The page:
Works by Yeats and Dillon to make auction Debuts in Sotheby’s Irish Art Sale
LONDON.- This year, Sotheby’s annual Irish Art sale, including Property from the Collection of Sir Michael Smurfit, carries the highest combined pre-sale value since the reintroduction of dedicated Irish art sales in London in 2015. Comprising 60 lots and featuring a roll-call of the most beloved and esteemed names in the field, amongst a strong selection of works by contemporary artists, the sale is estimated to bring in the region of £3.2 million. Preceding the auction in London on 9 September 2020, public exhibitions are set to take place at the Royal Hibernian Academy in Dublin from 27 to 30 August, by appointment, and in our New Bond Street galleries from 4 September.
The Collection of Sir Michael Smurfit
Eighteen works from the collection of Sir Michael Smurfit are distinguished by Louis le Brocquy’s Travelling Woman with Newspaper (est. £700,000-1,000,000), one of the artist’s most significant works, and a number of exceptional paintings by Jack B. Yeats, Sir John Lavery and Sir William Orpen. When last sold at auction, at Sotheby’s twenty years ago, where it was acquired by Sir Michael, le Brocquy’s masterpiece established an auction record for the artist, with a price that has remained unbeaten to this day.
Over thirty years, Sir Michael assembled an array of Irish artworks to furnish his K Club luxury golf and hotel resort, and private residence, in Co Kildare. From the very beginning, he sought out the best examples available on the market, to the extent that his collection features not only many of Ireland’s most famous artists, but also some of their finest paintings.
Highlights Outside of the Smurfit Collection
Jack B. Yeats, Kerry Fisherman, oil on panel, 1927, est. £70,000-100,000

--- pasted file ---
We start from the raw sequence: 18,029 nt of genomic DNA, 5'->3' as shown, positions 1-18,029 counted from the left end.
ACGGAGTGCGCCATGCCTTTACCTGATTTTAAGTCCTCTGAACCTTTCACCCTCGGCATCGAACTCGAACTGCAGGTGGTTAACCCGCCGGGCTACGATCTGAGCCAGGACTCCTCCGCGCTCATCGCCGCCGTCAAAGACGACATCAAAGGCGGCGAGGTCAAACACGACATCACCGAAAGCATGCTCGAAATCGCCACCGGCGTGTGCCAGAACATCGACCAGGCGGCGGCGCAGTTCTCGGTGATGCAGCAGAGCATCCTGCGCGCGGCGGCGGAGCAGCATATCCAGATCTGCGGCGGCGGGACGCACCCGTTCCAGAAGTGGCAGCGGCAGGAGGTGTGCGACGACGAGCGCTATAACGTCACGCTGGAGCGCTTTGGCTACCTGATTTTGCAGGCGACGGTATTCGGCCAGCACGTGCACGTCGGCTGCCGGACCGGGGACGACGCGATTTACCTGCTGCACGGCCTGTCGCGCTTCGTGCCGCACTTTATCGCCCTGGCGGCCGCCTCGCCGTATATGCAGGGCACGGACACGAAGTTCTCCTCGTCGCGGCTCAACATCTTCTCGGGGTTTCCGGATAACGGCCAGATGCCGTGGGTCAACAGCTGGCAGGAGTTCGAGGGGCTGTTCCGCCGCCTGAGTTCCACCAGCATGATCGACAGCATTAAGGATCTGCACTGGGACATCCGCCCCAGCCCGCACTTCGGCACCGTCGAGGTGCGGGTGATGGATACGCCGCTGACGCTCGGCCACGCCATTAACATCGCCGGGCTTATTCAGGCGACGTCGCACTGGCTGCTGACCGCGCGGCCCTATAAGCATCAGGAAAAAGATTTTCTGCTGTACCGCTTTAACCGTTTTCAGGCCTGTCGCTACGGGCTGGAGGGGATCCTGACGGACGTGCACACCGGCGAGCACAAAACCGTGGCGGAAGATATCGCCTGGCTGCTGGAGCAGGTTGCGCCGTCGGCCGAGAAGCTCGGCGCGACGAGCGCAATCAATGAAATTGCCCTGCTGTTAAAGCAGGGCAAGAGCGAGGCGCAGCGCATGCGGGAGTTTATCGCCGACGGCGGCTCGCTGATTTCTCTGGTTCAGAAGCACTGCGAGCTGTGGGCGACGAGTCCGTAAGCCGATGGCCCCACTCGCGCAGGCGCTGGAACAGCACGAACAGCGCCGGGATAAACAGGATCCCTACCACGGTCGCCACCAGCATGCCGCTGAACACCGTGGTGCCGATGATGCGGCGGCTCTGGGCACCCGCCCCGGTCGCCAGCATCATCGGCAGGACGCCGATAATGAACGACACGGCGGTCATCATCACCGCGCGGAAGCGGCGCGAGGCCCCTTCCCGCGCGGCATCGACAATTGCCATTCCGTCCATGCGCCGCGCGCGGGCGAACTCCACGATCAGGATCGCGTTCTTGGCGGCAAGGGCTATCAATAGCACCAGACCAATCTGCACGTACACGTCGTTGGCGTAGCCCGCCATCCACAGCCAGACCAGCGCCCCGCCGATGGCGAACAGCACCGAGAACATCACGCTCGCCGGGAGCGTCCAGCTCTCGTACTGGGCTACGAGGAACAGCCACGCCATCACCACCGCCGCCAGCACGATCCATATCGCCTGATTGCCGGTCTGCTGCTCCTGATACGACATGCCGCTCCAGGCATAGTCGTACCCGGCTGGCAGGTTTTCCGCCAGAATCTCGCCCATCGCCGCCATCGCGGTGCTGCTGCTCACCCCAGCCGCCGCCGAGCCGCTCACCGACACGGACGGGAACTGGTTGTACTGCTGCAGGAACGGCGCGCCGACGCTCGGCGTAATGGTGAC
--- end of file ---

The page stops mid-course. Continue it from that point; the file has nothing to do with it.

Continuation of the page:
Kerry Fisherman by Jack B. Yeats is a quintessential Yeats image making its first appearance at auction, having been in a private family collection in Canada for over fifty years. The fisherman’s strong features and confident stance offer a heroic figure, typical of the artist’s depiction of sea-faring men. Yeats’s wonder and admiration for such figures was instilled in him during his childhood growing up among the quays of Sligo. Dating to the late 1920s, the painting anticipates the loose brushwork, dissolving forms and freely applied colour of Yeats’ later work.
Gerard Dillon, The Dreamer, oil on board, circa 1956-57, est. £100,000-150,000
Set to appear at auction for the first time, Gerard Dillon’s The Dreamer depicts a young man most likely from the West of Ireland, where the artist had a revelatory encounter with the land and people in 1939. The self-taught artist – who was born in Belfast and worked in London before discovering the Ireland that would become his constant source of inspiration – could aptly be described as a ‘dreamer’ himself and there is an element of Dillon reflected in the figure reading a book that transports him to other places.
Property from the Yeats Family
Following Sotheby’s successful sale of the Yeats Family Collection in 2017, the sale opens with a small tranche of 12 lots consigned from the family, featuring an array of works on paper by John Butler Yeats, a charming selection of watercolour and ink drawings by Jack B. Yeats, and a portrait of P.S. O’Hegarty by Harry Kernoff. Together, they are estimated to realise a combined sum in the region of £25,000.
The selection of works by contemporary artists include Patrick O’Reilly’s Large Skater Bear, bronze, 2012, est. £4,000-6,000; Elizabeth Macgill’s Clonmany, oil on canvas, 2002, est. £12,000-18,000; Anne Magill’s Sentinel, charcoal on panel, 2020, est. £12,000-18,000, and Colin Davidson’s Arctic Monkeys: Fireside (Portrait of Paul Muldoon), oil on canvas, 2014, est. £8,000-12,000.